Being a physical education teacher, and former coach, at a prominent high school in the suburbs (an area surrounded by highly successful athletes and programs) gives me ample opportunity for contact with coaches who truly understand the "path" toward success.
Regardless of what sport they coach, I consistently find beneficial pieces within their rhetoric that these coaches use to inspire and improve athletes under their direction. They are the kind of things that not only apply to "their" sport, in this case basketball, but to any athletic endeavor.
Just such a piece was sent to me today by a friend and colleague. One that helps to clarify how important proper training is, and has a strong relationship with a concept I coined (the Circle of Achievement) in the book for which I am seeking publication.
Below is this piece as it was given to me, minus the references and link to basketball movement training drills.
Naperville North Basketball
Training Versus Working Out, by Alan Stein
A couple of weeks ago a colleague of mine, Nick Tumminelo (a brilliant trainer in Baltimore and owner of Performance University), posted this on his Facebook page:
"Do you know the difference between training and working out? Training is when you have a progressive plan with measurable goals and continual challenges. Working out is anything that makes you sweaty and tired but not necessarily better because it lacks consistency, direction and specificity."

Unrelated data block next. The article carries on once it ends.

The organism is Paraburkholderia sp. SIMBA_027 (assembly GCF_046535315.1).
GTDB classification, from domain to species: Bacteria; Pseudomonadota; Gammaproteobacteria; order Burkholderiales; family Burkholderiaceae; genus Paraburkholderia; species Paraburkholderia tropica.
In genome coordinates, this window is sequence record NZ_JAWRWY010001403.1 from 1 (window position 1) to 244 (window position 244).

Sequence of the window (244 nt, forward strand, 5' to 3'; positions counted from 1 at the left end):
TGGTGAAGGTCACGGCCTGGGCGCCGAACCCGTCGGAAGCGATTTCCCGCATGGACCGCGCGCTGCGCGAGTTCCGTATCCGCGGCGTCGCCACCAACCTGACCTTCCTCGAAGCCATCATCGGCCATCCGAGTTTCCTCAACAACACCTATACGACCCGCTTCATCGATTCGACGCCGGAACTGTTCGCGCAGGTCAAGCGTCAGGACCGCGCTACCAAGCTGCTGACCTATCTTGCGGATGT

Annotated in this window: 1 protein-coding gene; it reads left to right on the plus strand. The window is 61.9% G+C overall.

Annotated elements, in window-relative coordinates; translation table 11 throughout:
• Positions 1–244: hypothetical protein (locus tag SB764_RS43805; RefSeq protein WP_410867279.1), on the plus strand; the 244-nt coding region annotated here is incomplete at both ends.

I couldn't agree more. This concept is so applicable to your pre-season training program because it lays the foundation for your success this season. Picture a pyramid. A wide base (foundation) yields a higher peak. Your strength & conditioning foundation gives you the ability to perform your basketball skills at a higher level, perform them with more efficiency, and perform them for the entire game (without letting fatigue play a factor).
That is why the best players and the best teams are in the best shape!
I am certainly a staunch believer in working hard. Intensity and consistency are the keys to success in anything... especially training. But you have to be working towards something to make it effective. You have to have a plan. You have to have goals. You have to make progress towards those goals every workout.
Working out just to workout, with no direction, will give you mediocre results at best. Puddles of sweat and aching muscles are only valuable if they are taking you closer to where you are trying to go.
Don't just work hard. Work smart.
The idea of an athlete (or coach) having a "progressive plan with measurable goals and continual challenges" as an essential part of training is, well...perfect! The only thing I could possibly add, if at all, would be to make sure this progressive plan, measurable goals, and continual challenges happen on a daily basis. In this sense the athlete, and team, are climbing that ladder of success one day at a time, improving just a little bit each and every day.
Great piece, Alan!!!